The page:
(5) Do your next several lessons in the aircraft you expect to use in your practical exam. Are you flying to the DE's location, or will he be at your location? If you're going to him, arrive early. Have all your flight stuff put together the night before. Get a good night's sleep, yadda yadda.

    (6) If you're asked a question, and you don't know the answer, don't try to BS him, admit what you don't know, and look up the information. You are expected to use all the tools and resources at your disposal, that includes looking up a reg or two if you're not sure.

    (7) Last but not lease, if you get the sense you failed one maneuver, don't give up and try not to lose your shit. He may ask you to demonstrate the maneuver again (a second chance), or he may have you go on to the next maneuver. If you bust the sixth out of twelve maneuvers, get the seventh one right, and the eighth etc... so that, if you do have to come back for a retest, you're only having to retest on the failed items. Other items may also be retested at the DE's discretion, but he'll generally limit a re-test to the necessary maneuvers.

    I sent many students through the process, and have a 100% pass rate, mostly because I don't send them unless I think they're ready, and also, as you may have guessed, I'm a preparation nazi. Pretty much every student I had came back to tell me the checkride wasn't as bad as they feared it would be. That said, stuff happens, and even the best pilot can bust a ride on an 'off day', so don't take it personally if it happens to you, just study, practice, and go on back for another shot. Good luck!
    posted by 2xplor at 7:11 PM on February 18, 2010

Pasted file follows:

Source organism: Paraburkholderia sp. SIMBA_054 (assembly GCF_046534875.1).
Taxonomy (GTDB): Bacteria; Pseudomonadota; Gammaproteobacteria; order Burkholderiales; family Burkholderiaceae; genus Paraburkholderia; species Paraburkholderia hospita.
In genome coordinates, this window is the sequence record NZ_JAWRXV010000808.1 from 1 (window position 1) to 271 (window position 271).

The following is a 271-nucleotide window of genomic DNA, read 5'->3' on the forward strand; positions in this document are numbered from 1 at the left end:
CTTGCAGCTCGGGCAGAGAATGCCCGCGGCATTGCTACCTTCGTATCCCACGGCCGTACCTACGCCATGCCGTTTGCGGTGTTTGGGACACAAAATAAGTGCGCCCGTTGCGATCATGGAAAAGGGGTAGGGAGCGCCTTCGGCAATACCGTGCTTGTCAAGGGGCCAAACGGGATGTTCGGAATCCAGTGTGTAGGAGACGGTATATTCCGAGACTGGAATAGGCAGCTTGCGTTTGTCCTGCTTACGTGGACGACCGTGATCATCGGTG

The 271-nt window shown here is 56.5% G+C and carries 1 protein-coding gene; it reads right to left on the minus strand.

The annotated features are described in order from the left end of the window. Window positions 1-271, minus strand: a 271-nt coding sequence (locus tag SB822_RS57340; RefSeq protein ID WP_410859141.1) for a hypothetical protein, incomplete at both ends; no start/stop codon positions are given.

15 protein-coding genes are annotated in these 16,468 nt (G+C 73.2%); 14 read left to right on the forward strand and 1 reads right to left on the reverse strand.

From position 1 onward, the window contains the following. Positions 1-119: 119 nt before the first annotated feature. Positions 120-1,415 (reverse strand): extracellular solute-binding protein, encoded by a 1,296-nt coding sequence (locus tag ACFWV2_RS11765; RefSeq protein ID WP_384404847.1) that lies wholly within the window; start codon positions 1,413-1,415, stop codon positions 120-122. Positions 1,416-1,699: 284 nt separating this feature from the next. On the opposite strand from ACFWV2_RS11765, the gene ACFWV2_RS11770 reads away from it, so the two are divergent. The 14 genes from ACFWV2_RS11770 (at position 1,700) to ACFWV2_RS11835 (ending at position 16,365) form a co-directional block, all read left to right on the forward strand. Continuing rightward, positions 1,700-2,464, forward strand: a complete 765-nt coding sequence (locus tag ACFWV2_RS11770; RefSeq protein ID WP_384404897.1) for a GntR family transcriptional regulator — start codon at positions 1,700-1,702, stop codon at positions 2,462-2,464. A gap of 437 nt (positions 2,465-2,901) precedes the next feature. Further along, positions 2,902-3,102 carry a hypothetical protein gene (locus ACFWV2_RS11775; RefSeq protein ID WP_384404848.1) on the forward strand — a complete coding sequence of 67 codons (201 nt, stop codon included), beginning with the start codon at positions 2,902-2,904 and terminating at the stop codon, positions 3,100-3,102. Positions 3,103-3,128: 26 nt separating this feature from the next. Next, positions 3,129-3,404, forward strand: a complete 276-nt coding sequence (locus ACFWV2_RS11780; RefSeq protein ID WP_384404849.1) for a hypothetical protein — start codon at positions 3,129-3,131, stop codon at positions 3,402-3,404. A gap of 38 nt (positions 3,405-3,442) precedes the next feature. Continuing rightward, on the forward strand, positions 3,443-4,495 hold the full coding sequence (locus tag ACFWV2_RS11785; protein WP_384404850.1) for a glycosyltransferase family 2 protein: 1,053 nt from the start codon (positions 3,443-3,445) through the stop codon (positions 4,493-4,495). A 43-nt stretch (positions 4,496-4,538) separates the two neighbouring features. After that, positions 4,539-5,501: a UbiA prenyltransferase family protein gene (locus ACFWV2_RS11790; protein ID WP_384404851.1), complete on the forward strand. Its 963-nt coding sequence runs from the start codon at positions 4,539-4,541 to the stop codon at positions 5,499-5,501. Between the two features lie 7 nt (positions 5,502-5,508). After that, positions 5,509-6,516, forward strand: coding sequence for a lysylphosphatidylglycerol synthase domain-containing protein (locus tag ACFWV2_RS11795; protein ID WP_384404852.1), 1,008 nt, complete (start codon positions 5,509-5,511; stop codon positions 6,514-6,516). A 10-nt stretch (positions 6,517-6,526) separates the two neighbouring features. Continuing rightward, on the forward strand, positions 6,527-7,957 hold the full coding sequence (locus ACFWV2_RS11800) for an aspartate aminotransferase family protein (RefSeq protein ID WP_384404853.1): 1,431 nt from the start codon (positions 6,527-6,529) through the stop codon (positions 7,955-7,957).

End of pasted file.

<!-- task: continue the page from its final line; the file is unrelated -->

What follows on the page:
Talk out loud. Everything you do, describe it. Don't assume the DE knows what you're doing/thinking. This is especially true with short field and soft field take offs.

    Also, practice doing the diversion you'll get during the cross country. Practice doing the calculations, balancing the kneeboard, working the E6B and keeping the airplane level and at proper air speed.

    Have fun! There's nothing in the world like having your ticket!
    posted by Jandasmo at 7:54 PM on February 18, 2010

    It will help if you can talk to people who've used the same examiner to see what their checkrides were like.

    Seconding this. All the DEs I've flown with tended to use similar checkride "scripts". Quizzing a few other pilots who flew with them first gave me a pretty good idea of what to expect. Good luck!
    posted by tss at 11:01 PM on February 18, 2010

    Excellent suggestions so far. Some other things to think about:

    -Bring all of your cockpit tools with you to the oral exam (kneeboard, E6-B, etc.). Your kneeboard is the kind that has all the handy facts on it, right? Like emergency transponder codes and what the light gun signals mean? When the DE quizzes you and you don't know an answer, saying, "Well, I'm not too sure about that, BUT it's right here on this kneeboard that I carry on every flight..." you can then look at your kneeboard and give him the answer. This is totally acceptable.
    -Read your checklists out loud, every step. In fact, do this every time you go in the airplane.
    -Preflight the aircraft before your exam so you're not scrambling to find another airplane if yours isn't flyable. Then preflight it again in front of the examiner if he asks you to.

    The two checkrides I've had were very, very different. For my private, the DE grilled me for about an hour on theory. During the flight, if I did something wrong he would suggest a better way of doing it and let me try again.

    My instrument ride - the DE talked at me for an hour about how he was a United pilot with 10,000 hours and he was so much more experienced than me that I'd better listen up, sonny! And then told me all the terrible ways I could die if I ever attempted single-pilot IFR without an autopilot. Then he almost failed me in the flight because I didn't immediately start briefing the approach when the tower cleared us for it (we were something like 15 miles out, just having taken off from my home airport).
    posted by backseatpilot at 11:49 PM on February 18, 2010